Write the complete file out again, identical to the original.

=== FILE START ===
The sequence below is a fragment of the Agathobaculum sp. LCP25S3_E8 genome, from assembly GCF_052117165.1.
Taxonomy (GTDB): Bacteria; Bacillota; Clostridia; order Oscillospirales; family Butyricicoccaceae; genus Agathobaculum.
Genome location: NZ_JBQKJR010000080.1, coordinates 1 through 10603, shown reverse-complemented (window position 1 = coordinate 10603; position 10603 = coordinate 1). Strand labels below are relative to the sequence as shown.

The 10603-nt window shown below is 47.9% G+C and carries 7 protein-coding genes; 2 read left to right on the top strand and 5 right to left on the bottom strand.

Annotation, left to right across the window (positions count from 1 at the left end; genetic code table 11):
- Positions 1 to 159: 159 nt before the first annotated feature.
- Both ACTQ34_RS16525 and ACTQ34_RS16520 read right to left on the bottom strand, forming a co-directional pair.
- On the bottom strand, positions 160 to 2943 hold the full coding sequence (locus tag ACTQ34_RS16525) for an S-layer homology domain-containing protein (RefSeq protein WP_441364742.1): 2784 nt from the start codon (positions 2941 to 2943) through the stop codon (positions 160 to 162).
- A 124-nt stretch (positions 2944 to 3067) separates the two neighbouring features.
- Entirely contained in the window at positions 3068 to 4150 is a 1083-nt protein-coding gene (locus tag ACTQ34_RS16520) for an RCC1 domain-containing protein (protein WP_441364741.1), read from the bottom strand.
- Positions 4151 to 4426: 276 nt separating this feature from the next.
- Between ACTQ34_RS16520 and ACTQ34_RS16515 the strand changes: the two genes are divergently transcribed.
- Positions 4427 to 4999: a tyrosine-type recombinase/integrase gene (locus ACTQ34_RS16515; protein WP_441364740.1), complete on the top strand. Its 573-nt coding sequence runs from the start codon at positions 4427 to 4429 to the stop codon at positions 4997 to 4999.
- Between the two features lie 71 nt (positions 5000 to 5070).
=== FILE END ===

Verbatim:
The sequence below is a fragment of the Agathobaculum sp. LCP25S3_E8 genome, from assembly GCF_052117165.1.
Taxonomy (GTDB): Bacteria; Bacillota; Clostridia; order Oscillospirales; family Butyricicoccaceae; genus Agathobaculum.
Genome location: NZ_JBQKJR010000080.1, coordinates 1 through 10603, shown reverse-complemented (window position 1 = coordinate 10603; position 10603 = coordinate 1). Strand labels below are relative to the sequence as shown.

The 10603-nt window shown below is 47.9% G+C and carries 7 protein-coding genes; 2 read left to right on the top strand and 5 right to left on the bottom strand.

Annotation, left to right across the window (positions count from 1 at the left end; genetic code table 11):
- Positions 1 to 159: 159 nt before the first annotated feature.
- Both ACTQ34_RS16525 and ACTQ34_RS16520 read right to left on the bottom strand, forming a co-directional pair.
- On the bottom strand, positions 160 to 2943 hold the full coding sequence (locus tag ACTQ34_RS16525) for an S-layer homology domain-containing protein (RefSeq protein WP_441364742.1): 2784 nt from the start codon (positions 2941 to 2943) through the stop codon (positions 160 to 162).
- A 124-nt stretch (positions 2944 to 3067) separates the two neighbouring features.
- Entirely contained in the window at positions 3068 to 4150 is a 1083-nt protein-coding gene (locus tag ACTQ34_RS16520) for an RCC1 domain-containing protein (protein WP_441364741.1), read from the bottom strand.
- Positions 4151 to 4426: 276 nt separating this feature from the next.
- Between ACTQ34_RS16520 and ACTQ34_RS16515 the strand changes: the two genes are divergently transcribed.
- Positions 4427 to 4999: a tyrosine-type recombinase/integrase gene (locus ACTQ34_RS16515; protein WP_441364740.1), complete on the top strand. Its 573-nt coding sequence runs from the start codon at positions 4427 to 4429 to the stop codon at positions 4997 to 4999.
- Between the two features lie 71 nt (positions 5000 to 5070).